As a kid growing up outside Philadelphia, Molly Ephraim was a “Phillies girl.” Her dad watched the baseball team on TV, and her grandfather took her to their games, where she cheered for mullet-sporting first baseman John Kruk.
“I had a big childhood crush on John Kruk,” Ephraim told The Post. “Not my type now, but I loved him.”
Still, despite her enthusiasm for her home team, Ephraim didn’t care much about the sport itself.
“I couldn’t tell you what was actually happening,” the 36-year-old actress admitted. “I was more keen on the hot dogs.”
So Ephraim really had to step up to the plate for her role in the upcoming Amazon series, “A League of Their Own,” a spinoff of the popular 1992 movie about a World War II-era women’s professional baseball league. Ephraim plays Maybelle Fox, a fiery, fun-loving blonde who plays centerfield for the fictional Rockford Peaches and is named after real-life legend Maybelle Blair.
Ephraim, a natural brunette, had the pleasure of getting to know the feisty Blair, who appears in the pilot. She asked the 95-year-old if she had any tips to help her get in the zone or any superstitions she had surrounding the game?
Blair’s answer: “Hot dogs, hot dogs, hot dogs.”
“I thought, ‘This girl knows how to live,'” Ephraim said. “We should all be 95 years old and that sassy and just downing hot dogs. What an absolute dream.”
Maybelle’s not the star player, but Ephraim still had to learn to bat, catch, throw and run bases like a pro, attending four weeks of training camp with her cast-mates, including writer and star Abbi Jacobson, another Phillies gal. Ephraim focused on perfecting Maybelle’s batting style.
“I was really practicing my swing, trying to make it really sassy, get a little wiggle in it,” she said.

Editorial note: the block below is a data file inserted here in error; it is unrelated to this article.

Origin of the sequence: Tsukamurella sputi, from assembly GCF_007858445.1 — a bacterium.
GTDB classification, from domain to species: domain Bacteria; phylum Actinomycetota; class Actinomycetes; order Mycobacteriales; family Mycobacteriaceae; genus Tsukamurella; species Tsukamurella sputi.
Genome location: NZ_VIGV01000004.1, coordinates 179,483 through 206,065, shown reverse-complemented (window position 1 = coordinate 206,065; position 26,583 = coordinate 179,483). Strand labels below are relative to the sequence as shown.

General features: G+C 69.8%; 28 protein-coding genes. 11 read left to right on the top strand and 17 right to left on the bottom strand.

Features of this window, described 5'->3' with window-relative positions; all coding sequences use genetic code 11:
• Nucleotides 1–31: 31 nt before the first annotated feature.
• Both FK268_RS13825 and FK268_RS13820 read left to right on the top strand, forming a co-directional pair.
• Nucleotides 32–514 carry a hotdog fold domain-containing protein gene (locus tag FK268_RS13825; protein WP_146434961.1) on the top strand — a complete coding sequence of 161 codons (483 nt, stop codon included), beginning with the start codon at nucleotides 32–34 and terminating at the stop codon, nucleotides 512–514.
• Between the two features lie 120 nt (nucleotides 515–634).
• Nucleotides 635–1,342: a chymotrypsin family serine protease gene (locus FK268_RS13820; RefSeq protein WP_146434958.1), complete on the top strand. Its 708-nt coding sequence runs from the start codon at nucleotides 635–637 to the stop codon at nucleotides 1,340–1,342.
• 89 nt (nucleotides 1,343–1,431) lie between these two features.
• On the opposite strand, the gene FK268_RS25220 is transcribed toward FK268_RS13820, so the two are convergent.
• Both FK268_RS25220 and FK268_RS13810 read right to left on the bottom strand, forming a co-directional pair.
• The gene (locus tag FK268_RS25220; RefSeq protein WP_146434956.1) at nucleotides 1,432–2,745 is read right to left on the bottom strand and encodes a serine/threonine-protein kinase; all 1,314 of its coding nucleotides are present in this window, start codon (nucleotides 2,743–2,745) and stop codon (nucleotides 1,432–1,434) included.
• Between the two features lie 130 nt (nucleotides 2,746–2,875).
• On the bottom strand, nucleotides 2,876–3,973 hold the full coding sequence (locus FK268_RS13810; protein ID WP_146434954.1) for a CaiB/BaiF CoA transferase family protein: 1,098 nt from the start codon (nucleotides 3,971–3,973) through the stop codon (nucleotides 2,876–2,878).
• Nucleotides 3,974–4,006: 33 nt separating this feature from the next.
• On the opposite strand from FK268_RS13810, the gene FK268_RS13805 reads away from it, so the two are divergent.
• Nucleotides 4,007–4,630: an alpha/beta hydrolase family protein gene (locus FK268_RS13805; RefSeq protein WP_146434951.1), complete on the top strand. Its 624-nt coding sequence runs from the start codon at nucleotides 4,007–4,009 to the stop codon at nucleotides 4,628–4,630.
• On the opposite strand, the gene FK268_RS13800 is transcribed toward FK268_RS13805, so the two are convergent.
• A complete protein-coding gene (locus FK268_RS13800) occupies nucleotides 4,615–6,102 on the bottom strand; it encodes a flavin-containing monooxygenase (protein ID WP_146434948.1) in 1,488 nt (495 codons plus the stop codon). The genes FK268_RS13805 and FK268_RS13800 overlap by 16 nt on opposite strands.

But by the time she got to bat for the camera — due to production delays — Ephraim was nearly eight months’ pregnant.
“I was humongous,” Ephraim said. “I think I did it three times, and I was like, ‘Oof, okay, and we’re done.'” Still, one of those takes was winning enough to make the second episode. “I was feeling very proud I got that in there.”
The actress is used to taking big swings. She moved to New York City from Bucks County, Penn., at 15 to make her Broadway debut. She put her acting career on hiatus to study religion at Princeton. And she filmed not one but two TV series — “League” and Peacock’s “Angelyne” — while pregnant with her first child,
“The one difference with ‘Angelyne’ was that in one of the scenes I actually get to play a pregnant person,” she said. “I come from theater, and I like to act with my whole body… It was definitely a challenge to be like, ‘Oh, no, I can only be shot from here up, or I have to find an angle [where the bump doesn’t show].”
Ephraim was born in 1986 in Philly, then moved to nearby Doylestown, Penn. Her parents ran a pet-supply store, and she and her brother kept an assortment of animals — birds, dogs, a snapping turtle, amphibious waterdogs — and went to 4-H shows. “Small town stuff,” she said.
She got into acting through dance, eventually taking musical theater classes. For her 10th birthday, Ephraim asked her parents for an agent.
“They were like, ‘Oh no, this is bad, this is very bad,'” she recalled. “They were very supportive, but also that’s terrifying.”
Ephraim started doing community theater at the Bucks County Playhouse, playing Bielke, aka daughter No. 5, in “Fiddler on the Roof.” The actor who played Tevye, Eddie Mekka, actually had a small part in the original “A League of Their Own,” as Madonna’s swing-dance partner. “We were very impressed,” Ephraim said. “It was like, ‘Oh my God, this guy who plays our dad danced with Madonna!’”